Seoul police crack down on Holy Water filter prof
For you sir? Sparkling or Holy?
A South Korean professor's claims that his range of digital water filters could turn regular tap water into genuine Holy Water from Lourdes have brought an icy response from Seoul's police.
According to local reports, one Professor Kim - said to work at a "prestigious medical school" - had sold the devices to almost 5,000 people, making around $1.4m in the process.
JoonAng Daily says Kim claimed that he had digitally captured the healing powers of genuine Holy Water from the Catholic Shrine at Lourdes, in France.
His device, featuring ceramic and paper filters and plastic cards, could transfer this divine essence to regular Seoul tap water, he claimed.
Anything from cancer to diabetes could be cured by the divinely filtered liquid, the prof allegedly claimed, all without the inconvenience of travelling to France, staying in a hostel with a bunch of sick people and having to say a decade of the Rosary every hour on the hour.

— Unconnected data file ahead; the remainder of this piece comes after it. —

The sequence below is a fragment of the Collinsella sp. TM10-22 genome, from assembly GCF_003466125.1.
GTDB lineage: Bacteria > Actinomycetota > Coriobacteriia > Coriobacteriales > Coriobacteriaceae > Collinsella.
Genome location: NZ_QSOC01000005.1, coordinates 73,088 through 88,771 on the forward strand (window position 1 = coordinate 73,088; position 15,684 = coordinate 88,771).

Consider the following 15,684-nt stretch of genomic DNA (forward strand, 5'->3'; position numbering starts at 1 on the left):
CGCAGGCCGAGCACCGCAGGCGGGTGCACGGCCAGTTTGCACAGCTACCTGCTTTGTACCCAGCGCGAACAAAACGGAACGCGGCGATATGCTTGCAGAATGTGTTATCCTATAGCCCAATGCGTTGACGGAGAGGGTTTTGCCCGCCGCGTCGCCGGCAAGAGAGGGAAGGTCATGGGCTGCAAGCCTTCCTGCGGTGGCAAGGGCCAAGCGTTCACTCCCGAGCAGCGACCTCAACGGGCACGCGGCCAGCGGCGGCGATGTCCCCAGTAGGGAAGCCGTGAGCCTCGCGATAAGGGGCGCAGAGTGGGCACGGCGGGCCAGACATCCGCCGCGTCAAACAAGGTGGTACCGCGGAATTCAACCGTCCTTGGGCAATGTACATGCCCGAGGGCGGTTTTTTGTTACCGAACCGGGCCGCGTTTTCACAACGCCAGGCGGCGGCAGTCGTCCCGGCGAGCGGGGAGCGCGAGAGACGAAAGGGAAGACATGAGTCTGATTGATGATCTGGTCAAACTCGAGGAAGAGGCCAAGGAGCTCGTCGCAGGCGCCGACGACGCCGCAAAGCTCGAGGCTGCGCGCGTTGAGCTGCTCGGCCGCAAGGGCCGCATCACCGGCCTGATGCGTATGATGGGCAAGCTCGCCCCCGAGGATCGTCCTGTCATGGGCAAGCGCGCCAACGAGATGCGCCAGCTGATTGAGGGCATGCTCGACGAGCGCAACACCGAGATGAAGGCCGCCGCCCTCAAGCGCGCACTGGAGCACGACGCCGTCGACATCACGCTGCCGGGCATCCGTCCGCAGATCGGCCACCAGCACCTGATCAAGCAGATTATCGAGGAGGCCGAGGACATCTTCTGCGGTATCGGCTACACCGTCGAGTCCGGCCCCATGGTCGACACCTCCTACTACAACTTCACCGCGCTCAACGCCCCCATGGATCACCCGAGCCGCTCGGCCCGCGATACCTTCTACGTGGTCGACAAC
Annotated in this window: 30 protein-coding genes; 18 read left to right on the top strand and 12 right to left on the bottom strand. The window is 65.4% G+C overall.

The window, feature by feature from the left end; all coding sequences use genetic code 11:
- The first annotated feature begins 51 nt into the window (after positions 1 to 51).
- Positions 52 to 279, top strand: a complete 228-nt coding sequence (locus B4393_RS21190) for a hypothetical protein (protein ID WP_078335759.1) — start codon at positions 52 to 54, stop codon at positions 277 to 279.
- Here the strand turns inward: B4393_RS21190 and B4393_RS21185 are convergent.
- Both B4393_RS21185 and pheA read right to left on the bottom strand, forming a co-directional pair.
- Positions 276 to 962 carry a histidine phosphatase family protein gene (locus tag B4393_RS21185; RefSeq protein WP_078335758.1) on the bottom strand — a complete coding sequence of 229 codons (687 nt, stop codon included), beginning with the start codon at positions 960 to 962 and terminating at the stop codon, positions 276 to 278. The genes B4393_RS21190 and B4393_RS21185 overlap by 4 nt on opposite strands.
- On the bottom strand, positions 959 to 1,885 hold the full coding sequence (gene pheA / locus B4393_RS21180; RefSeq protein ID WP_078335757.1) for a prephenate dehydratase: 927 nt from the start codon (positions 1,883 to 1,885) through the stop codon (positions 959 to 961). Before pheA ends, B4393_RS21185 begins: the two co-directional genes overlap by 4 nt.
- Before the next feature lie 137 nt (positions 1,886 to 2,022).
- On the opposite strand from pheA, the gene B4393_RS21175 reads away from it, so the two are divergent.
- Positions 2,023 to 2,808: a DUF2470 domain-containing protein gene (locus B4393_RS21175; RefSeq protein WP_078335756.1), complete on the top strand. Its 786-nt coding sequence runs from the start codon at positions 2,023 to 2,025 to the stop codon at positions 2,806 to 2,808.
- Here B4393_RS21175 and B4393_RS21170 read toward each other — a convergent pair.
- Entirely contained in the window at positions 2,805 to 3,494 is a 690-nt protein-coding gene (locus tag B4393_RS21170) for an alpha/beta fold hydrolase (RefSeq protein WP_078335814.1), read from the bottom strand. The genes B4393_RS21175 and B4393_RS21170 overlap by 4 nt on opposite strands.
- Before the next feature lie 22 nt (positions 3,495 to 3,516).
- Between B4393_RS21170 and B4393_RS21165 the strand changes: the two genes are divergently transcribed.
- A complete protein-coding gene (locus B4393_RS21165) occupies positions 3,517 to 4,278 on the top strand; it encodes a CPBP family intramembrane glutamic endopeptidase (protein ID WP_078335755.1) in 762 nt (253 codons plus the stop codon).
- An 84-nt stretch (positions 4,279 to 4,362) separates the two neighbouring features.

However at least some purchasers appeared to be uncured by the miraculous filters, and duly went to police.
The police in turn checked in with the Seoul National University and Korean Institute of Science and Technology who declared Kim's argument to be "completely impossible".
It's not clear whether it's the transference of the divine powers they object to, or the very idea of miraculous cure-all Holy Water.
Either way, Kim might be better off facing the wrath of the Korean police and his disgruntled customers, than a bunch of French priests and hoteliers objecting to the digitisation of their main tourist attractions. ®
Sponsored: Customer Identity and Access Management